Not only did Americans vote on members of Congress this week, but citizens of several states also voted on various science- and health-related policy issues. How did those turn out? On the upside, an anti-fracking law was defeated. On the downside, workplace vaping was banned and bogus medical marijuana laws passed.
Dogs get poisoned, not “just stoned” from marijuana exposure. And the rates are increasing, with the dedicated veterinary services Pet Poison Helpline experiencing a 448% increase in calls over the past six years.
Why do smokers find such solace in cigarettes? It may be the nicotine, and as a study explains those who have a hard time controlling their emotions may turn to smoking as a way to self-medicate. New CDC data completely supports that assertion.
It's time for marijuana advocates to admit what's plainly obvious: Pot is a recreational drug. But let's stop pretending that cannabis is a miraculous painkiller or wonder drug. Most people who use it simply like getting high. And let's stop denying that legalizing marijuana will come with some serious public health consequences.
With the law and the public's attitude relaxing toward marijuana, people are opening up about their smoking habits. Surveying those 18 and older in Colorado, the CDC learned that the occupational group it categorized as "art-design-entertainment-sports-media" is the state's top cannabis consumer. Which profession smoked the least? Here's the answer ...
When the potheads who publish the magazine High Times – which is dedicated to promoting the use of marijuana – is warning against the dangers of fake weed, you know it's serious.
It is immoral and reckless to leave drugs within the reach of children. That five kids were poisoned makes grandpa, who had a medical marijuana prescription, an irresponsible pothead.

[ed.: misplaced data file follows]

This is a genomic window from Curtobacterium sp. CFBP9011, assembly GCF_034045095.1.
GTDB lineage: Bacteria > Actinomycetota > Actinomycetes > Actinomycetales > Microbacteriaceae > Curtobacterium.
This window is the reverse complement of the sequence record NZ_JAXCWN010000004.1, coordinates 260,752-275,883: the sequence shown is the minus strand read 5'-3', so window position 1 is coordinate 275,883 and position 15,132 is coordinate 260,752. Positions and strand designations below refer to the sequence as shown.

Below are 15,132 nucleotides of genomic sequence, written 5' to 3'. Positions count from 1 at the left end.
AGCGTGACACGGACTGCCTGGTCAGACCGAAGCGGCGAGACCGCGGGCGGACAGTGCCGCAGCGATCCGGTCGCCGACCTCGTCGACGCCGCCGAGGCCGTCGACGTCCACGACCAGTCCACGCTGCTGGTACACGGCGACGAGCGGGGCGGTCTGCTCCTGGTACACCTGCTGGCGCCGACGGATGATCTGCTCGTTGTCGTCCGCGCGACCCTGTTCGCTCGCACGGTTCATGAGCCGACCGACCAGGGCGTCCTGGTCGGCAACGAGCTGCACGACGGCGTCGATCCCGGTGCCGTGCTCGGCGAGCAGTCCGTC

If marijuana is now a "recreational drug" then what about its second-hand smoke? Does it get ignored? Is there some science to apply in making an informed decision?
A young man who recently received a lung transplant, following a terrible case of pneumonia that caused his lungs to collapse, has died. He made national headlines because his petition to receive new lungs was initially rejected because he had smoked marijuana.
With the legal and political advances in marijuana legislation steps ahead of medical research and science, a false perception of safety coming from dispensaries exists. Meanwhile, researchers have discovered many bacteria and fungi contaminants that could pose great risk to the most vulnerable.
Once again, the echo-chamber nature of press releases serves to promote misleading science and internet "health news" clickbait. This time, it's with headlines claiming that tobacco – not marijuana – boosts early stroke risk. So is this fact or fiction? Let's take a look.
To sports fans, it wasn't even that big of a story when it broke in late July. But for those keeping tabs on the medical machinations of professional football, the retirement of Eugene Monroe -- the NFL's only active player calling for the league to allow marijuana as a pain-reduction option to opioids -- was a noteworthy event.